Third, then, if you read the Times article further, is that the ultimate objective is to disrupt the flow of refugees to Europe, which is what this is really about. Europe, which is only receiving about 15% of the refugees (85% of whom remain in the Middle East), wants to protect their wealth and their illusion of homogeneity, in short, their privilege as European nation-states, even colonizing ones. The big fear is that the refugees dislodged by civil war and European and American invasion (even the centrist Thomas L. Friedman as much as admits this, but more on him later), are going to bring the problems they face back to Europe, on a grand scale. Keep the refugees out and it’s not really your problem, even if you then magnanimously donate funds to their humanitarian relief in tent cities and camps. It’s really just an act of glorified xenophobia, with the phony and transparent veneer of claiming it’s about protecting refugees from dangerous and unscrupulous traffickers and smugglers.
To paraphrase Archbishop Oscar Romero, it is as if our neighbors’ house is on fire and instead of rescuing people, we are effectively slamming the door, by sending in NATO to make it more difficult for people to escape by dismantling illegally-built fire escapes because they are not up to code.
A more appropriate and effective – even cost-effective – and dare I say humanitarian response would be to give the same funding to the U.N., UNICEF, or even NGO’s to set up refugee welcome centers where basic food, clothing, services and registration can be provided on the Greek islands, where rescue patrols can go out to sea and help refugees (many of whom are children) make the crossing safely, and then help them get on their way, even consulting with those refugees who don’t have family in Europe and encouraging them to go to countries with fewer refugees and more vacant housing and job opportunities. That would be a response Europe could be proud of one day. Right now, if you follow the news or any number of video reports on YouTube coming out of Lesbos, Kos, and elsewhere, there are still no decent registration centers or housing options for refugees, even after the ordeal they have gone through (escaping from our mutual enemies, I might add). Refugees have to wait weeks, without housing, food, or clothing, just to get registered by the Greek authorities, while a massive response from an international humanitarian team could make things move much more smoothly, quickly, and with less disruption for the locals. And after all that, they then have to go from Athens to points north and west, usually on foot, seeking safety in whatever country will accept them. We could do this if we had the will.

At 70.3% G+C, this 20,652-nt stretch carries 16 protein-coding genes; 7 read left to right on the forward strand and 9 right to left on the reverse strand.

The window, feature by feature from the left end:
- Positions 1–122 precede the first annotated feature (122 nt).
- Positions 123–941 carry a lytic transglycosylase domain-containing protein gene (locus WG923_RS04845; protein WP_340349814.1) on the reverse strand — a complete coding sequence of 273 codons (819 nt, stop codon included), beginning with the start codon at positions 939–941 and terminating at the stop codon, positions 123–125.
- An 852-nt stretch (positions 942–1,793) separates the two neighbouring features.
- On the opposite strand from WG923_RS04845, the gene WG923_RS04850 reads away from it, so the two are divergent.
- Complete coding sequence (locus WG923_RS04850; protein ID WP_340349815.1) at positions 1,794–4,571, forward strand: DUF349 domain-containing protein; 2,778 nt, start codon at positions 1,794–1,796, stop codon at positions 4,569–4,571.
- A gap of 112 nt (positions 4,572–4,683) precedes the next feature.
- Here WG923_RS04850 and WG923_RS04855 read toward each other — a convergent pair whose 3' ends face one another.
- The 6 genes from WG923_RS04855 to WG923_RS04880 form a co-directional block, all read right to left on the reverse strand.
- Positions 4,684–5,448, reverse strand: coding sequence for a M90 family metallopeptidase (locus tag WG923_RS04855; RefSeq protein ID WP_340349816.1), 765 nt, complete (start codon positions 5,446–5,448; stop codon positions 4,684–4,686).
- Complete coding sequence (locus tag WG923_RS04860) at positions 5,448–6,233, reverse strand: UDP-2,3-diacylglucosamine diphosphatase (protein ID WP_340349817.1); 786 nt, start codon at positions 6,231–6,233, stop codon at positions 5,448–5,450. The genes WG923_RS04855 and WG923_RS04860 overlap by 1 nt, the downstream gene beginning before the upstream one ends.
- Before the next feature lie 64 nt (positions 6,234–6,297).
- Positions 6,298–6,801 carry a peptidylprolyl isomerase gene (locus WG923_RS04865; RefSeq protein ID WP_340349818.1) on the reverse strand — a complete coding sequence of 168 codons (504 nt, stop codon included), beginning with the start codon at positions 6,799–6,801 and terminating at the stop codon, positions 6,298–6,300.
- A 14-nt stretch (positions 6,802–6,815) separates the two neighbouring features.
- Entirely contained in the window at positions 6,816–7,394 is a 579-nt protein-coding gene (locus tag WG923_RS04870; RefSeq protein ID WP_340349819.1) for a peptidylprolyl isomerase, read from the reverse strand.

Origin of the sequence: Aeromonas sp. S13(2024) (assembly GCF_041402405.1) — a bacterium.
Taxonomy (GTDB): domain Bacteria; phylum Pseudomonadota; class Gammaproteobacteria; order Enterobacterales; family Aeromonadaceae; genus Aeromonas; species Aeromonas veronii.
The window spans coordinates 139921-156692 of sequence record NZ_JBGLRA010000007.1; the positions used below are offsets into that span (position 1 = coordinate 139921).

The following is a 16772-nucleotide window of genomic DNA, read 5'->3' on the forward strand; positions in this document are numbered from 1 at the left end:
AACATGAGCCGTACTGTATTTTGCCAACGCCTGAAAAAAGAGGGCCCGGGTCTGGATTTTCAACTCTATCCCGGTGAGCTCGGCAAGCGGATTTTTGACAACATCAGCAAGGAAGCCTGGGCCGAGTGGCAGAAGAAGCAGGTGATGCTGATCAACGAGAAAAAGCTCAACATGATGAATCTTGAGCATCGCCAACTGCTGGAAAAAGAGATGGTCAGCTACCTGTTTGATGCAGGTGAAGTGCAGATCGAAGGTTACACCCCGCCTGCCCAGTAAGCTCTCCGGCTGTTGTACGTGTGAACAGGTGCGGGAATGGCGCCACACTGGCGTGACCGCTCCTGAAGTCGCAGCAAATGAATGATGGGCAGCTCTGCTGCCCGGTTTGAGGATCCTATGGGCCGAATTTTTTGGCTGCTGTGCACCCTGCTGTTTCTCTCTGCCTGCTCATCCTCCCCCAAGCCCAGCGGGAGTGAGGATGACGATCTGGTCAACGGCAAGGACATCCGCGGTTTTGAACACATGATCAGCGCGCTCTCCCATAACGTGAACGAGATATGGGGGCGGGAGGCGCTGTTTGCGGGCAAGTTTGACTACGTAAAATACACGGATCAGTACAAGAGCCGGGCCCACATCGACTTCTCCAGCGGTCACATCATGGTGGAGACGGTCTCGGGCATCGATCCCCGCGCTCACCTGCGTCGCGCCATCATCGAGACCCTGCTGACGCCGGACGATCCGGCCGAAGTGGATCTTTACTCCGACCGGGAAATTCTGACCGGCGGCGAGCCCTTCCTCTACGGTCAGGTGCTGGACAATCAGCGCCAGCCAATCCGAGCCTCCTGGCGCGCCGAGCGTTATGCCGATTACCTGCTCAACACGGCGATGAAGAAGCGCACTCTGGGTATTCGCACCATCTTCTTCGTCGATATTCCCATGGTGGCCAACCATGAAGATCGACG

It’s important to point out here yet again that this is cost-effective in the long run, because the faster that refugees are integrated into their new countries and get back to work, the quicker they will be paying taxes back into the economy, creating businesses and jobs, and contributing economically into the system (and even providing humanitarian relief for their relatives back home). I may have cited this before, but the evidence is already showing that refugees in Europe, even in this crisis, are already a net gain to the economy by the European Commission’s own estimates.